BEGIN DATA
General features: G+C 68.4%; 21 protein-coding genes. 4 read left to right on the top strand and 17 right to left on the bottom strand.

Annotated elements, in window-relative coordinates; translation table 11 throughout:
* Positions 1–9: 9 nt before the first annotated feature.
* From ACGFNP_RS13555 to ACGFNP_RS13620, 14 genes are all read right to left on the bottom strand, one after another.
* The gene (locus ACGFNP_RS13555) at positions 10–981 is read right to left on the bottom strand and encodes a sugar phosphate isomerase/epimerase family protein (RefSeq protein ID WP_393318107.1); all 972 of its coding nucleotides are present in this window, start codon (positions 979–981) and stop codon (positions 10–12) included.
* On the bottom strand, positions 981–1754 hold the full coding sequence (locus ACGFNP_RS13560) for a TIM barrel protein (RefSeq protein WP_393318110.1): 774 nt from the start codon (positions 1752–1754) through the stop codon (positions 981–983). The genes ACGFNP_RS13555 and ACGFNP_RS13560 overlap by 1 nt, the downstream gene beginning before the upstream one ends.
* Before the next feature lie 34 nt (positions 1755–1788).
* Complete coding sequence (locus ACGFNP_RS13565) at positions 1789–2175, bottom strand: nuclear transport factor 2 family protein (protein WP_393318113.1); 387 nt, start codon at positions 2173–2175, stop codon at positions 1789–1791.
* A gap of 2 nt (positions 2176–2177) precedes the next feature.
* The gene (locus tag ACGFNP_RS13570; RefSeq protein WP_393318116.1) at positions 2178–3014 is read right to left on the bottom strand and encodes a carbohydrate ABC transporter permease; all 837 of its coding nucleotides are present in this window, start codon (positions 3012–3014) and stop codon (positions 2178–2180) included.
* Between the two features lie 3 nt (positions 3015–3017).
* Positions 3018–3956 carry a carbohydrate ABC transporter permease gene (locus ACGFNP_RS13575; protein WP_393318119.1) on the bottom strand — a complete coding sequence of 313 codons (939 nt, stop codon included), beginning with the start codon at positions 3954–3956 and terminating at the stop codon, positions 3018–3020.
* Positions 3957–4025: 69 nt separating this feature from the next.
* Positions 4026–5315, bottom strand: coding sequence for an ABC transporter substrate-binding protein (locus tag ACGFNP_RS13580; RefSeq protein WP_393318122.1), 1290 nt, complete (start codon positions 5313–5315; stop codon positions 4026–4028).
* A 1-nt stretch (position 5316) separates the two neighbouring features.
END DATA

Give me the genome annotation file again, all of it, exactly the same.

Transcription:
General features: G+C 68.4%; 21 protein-coding genes. 4 read left to right on the top strand and 17 right to left on the bottom strand.

Annotated elements, in window-relative coordinates; translation table 11 throughout:
* Positions 1–9: 9 nt before the first annotated feature.
* From ACGFNP_RS13555 to ACGFNP_RS13620, 14 genes are all read right to left on the bottom strand, one after another.
* The gene (locus ACGFNP_RS13555) at positions 10–981 is read right to left on the bottom strand and encodes a sugar phosphate isomerase/epimerase family protein (RefSeq protein ID WP_393318107.1); all 972 of its coding nucleotides are present in this window, start codon (positions 979–981) and stop codon (positions 10–12) included.
* On the bottom strand, positions 981–1754 hold the full coding sequence (locus ACGFNP_RS13560) for a TIM barrel protein (RefSeq protein WP_393318110.1): 774 nt from the start codon (positions 1752–1754) through the stop codon (positions 981–983). The genes ACGFNP_RS13555 and ACGFNP_RS13560 overlap by 1 nt, the downstream gene beginning before the upstream one ends.
* Before the next feature lie 34 nt (positions 1755–1788).
* Complete coding sequence (locus ACGFNP_RS13565) at positions 1789–2175, bottom strand: nuclear transport factor 2 family protein (protein WP_393318113.1); 387 nt, start codon at positions 2173–2175, stop codon at positions 1789–1791.
* A gap of 2 nt (positions 2176–2177) precedes the next feature.
* The gene (locus tag ACGFNP_RS13570; RefSeq protein WP_393318116.1) at positions 2178–3014 is read right to left on the bottom strand and encodes a carbohydrate ABC transporter permease; all 837 of its coding nucleotides are present in this window, start codon (positions 3012–3014) and stop codon (positions 2178–2180) included.
* Between the two features lie 3 nt (positions 3015–3017).
* Positions 3018–3956 carry a carbohydrate ABC transporter permease gene (locus ACGFNP_RS13575; protein WP_393318119.1) on the bottom strand — a complete coding sequence of 313 codons (939 nt, stop codon included), beginning with the start codon at positions 3954–3956 and terminating at the stop codon, positions 3018–3020.
* Positions 3957–4025: 69 nt separating this feature from the next.
* Positions 4026–5315, bottom strand: coding sequence for an ABC transporter substrate-binding protein (locus tag ACGFNP_RS13580; RefSeq protein WP_393318122.1), 1290 nt, complete (start codon positions 5313–5315; stop codon positions 4026–4028).
* A 1-nt stretch (position 5316) separates the two neighbouring features.